What is Lighthouse?
Lighthouse is an ARC managed HPC cluster available via a subscription to researchers who provide their own hardware. Lighthouse provides the same functionality as the Flux Operating Environment (FOE). All computational work is scheduled via the Slurm resource manager and task scheduler. To decide what hardware is best for your research and request an allocation, please contact email@example.com.
Who can use Lighthouse?
Lighthouse is available for:
- Researchers who receive funds from external funding agencies for purchasing equipment.
- Researchers who have workflow and/or infrastructure needs that differ significantly from those that can be met by other ARC services (i.e., Great Lakes or Armis2).
Lighthouse is not suitable for HIPAA or other sensitive data.
What forms do I need to fill out?
- The Principal Investigator (PI) should email firstname.lastname@example.org to decide on hardware needs.
- The PI needs to request a Slurm account from email@example.com, specifying users that can access the account and payment details.
- Each user given access to the account must request a user login. Please refer to the Lighthouse User Guide for additional steps and usage information.
How much does Lighthouse cost?
Lighthouse owners have two types of charges:
- One-time purchase of compute hardware, which must be supportable by ARC.
- A monthly charge per node, regardless of type, which accounts for data center, rack, power, networking, and staff costs. There are two rates, one which includes costs for commercial software and another which only includes software without a charge (e.g., open-source software), Matlab, and the Intel compilers. For current prices, see the HPC rates page.
If you receive a “Bad Request: Your browser sent a request that this server could not understand. Size of request header field exceeds server limit.” error, please clear your browser’s cookies and try to access Lighthouse OnDemand again.
This error can occur when the request header sent by the browser becomes too large. This is typically caused by accumulated cookies and cached data for a specific site; in some cases, corrupted cookies can also contribute to the problem.
The vendor of Open OnDemand stated that, currently, it does not do cookie/cache clean-up. We recommend using your browser in incognito mode to avoid this potential issue.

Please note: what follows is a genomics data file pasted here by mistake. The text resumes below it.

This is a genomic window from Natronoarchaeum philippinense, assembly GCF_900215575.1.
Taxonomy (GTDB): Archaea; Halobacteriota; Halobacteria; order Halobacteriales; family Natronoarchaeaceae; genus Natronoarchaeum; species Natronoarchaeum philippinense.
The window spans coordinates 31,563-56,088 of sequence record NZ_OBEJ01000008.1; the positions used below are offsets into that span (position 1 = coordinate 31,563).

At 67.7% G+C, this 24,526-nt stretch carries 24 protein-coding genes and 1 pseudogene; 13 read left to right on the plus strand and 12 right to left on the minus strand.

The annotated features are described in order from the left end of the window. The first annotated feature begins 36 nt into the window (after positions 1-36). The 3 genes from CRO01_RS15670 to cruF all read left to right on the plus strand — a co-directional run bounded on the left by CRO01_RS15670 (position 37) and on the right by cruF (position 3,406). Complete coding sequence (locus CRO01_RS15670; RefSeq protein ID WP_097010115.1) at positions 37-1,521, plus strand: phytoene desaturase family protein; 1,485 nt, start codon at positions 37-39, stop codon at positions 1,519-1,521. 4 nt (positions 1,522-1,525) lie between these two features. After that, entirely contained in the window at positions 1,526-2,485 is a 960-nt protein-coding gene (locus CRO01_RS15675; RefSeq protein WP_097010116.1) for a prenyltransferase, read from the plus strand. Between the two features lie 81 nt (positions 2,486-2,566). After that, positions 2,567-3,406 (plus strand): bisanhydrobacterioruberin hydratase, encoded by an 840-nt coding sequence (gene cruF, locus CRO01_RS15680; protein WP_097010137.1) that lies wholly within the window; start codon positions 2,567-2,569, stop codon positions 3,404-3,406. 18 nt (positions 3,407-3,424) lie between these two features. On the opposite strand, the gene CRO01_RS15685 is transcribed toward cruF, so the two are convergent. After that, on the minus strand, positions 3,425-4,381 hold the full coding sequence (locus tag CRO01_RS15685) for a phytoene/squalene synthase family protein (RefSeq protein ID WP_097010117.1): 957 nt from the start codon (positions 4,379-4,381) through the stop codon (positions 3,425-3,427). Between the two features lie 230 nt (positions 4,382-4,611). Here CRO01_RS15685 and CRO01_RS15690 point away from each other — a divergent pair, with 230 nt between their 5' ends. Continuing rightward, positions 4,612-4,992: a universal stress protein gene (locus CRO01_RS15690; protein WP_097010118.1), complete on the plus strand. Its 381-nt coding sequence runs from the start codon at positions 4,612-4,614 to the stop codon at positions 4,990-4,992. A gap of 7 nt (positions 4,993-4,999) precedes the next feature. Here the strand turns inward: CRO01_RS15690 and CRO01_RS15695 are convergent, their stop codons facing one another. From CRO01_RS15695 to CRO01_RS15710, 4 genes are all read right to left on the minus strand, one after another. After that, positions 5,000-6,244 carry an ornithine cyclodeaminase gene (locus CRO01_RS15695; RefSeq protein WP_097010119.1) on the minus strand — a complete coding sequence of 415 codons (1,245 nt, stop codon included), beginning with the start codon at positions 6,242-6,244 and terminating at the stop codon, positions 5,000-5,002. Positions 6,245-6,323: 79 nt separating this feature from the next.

A gibibyte (GiB) and a gigabyte (GB) are sometimes used as synonyms, though technically they do not describe the same amount of data capacity. What’s the difference? A gibibyte is a unit of measurement for data capacity in computing, and is based on powers of two. A gigabyte is also a unit of measurement for data, but is based in powers of 10. For example, 1 GiB equals 1,024 MiBs and 1 GB equals 1000 MiBs. This concept can be applied to the other prefixes. With the expansion of data capacity, gigabytes have become a more outdated unit of measure when compared to gibibytes. To be as accurate and consistent as possible, Slurm, slurm mail, and our additional tooling uses binary byte notation (GiB, MiB, etc) to measure data capacity.
Unfortunately, this is not currently possible. We use Kerberos, a network authentication protocol which utilizes a different system based on tickets and symmetric-key cryptography. This system isn’t compatible with the public-private key pair used in SSH key-based authentication.
While we understand the convenience of SSH keys, it’s crucial that we prioritize our system’s security, which Kerberos affords us through centralized and time-sensitive ticketing control.
How do I view the usage on my account?
To view TRES (Trackable RESource) utilization by user or account, use the following commands (substitute your values for bolded parts):
Shows TRES usage by all users on account during date range:
sreport cluster UserUtilizationByAccount start=mm/dd/yy end=mm/dd/yy account=test --tres type
Shows TRES usage by specified user(s) on account during date range:
sreport cluster UserUtilizationByAccount start=mm/dd/yy end=mm/dd/yy users=un1,un2 account=test --tres type
Lists users alphabetically along with TRES usage and total during date range:
sreport cluster AccountUtilizationByUser start=mm/dd/yy end=mm/dd/yy tree account=test --tres type
Possible TRES types:
For more reporting options, see the Slurm sreport documentation.
If you wish to pre-populate your SSH client configuration with the publicly available keys for Lighthouse, they are as follows:
lighthouse.arc-ts.umich.edu,lh-login?.arc-ts.umich.edu,lh-campus-login?.arc-ts.umich.edu,126.96.36.199,188.8.131.52,184.108.40.206 ecdsa-sha2-nistp256 AAAAE2VjZHNhLXNoYTItbmlzdHAyNTYAAAAIbmlzdHAyNTYAAABBBHWel/rAXqIJYxexVzMSlgy/fICWukn8DaOGMPpAomH1E5AhCjrH2zMMTJHtXYsRA+brm/sTbn21Zw+pgpgJSYA=
lighthouse.arc-ts.umich.edu,lh-login?.arc-ts.umich.edu,lh-campus-login?.arc-ts.umich.edu,220.127.116.11,18.104.22.168,22.214.171.124 ssh-ed25519 AAAAC3NzaC1lZDI1NTE5AAAAICwaAq9LI48vVO4qbt35Xfz1pi+RE1Krq1iIeJQqoFEw
lighthouse.arc-ts.umich.edu,lh-login?.arc-ts.umich.edu,lh-campus-login?.arc-ts.umich.edu,126.96.36.199,188.8.131.52,184.108.40.206 ssh-rsa AAAAB3NzaC1yc2EAAAABIwAAAIEA16eDiBWF3SgPQXEeJsH8dsxO8x3o5KkdqWMg/lK57Kpwf4QGXJNvYy0jxSAuKTRim/ob6+nDRH8zIOwnl9tlyEw+8VN3WR8nqBqxX6Km2yzTOMO8Lh7fLuMTZHOdEz0uOn6tBP8LTMtHN9h/fANjKFVl8N+jsejMXrPf0w7jGjc=
On a Mac or Linux machine you’ll add the keys to your known_hosts file.
On a Mac this file is: /Users/<username>/.ssh/known_hosts
On Linux: /home/<username>/.ssh/known_hosts
The known_hosts file should have 644 (i.e. -rw-r--r--) permissions.
If you are using an SSH client that is not part of your operating system (e.g. Windows using PuTTY), please see the client documentation referring to host key verification.
A good start for PuTTY users can be found in the Putty FAQ (section A.2.9 “Is there an option to turn off the annoying host key prompts?)”
If you have questions, please send email to firstname.lastname@example.org.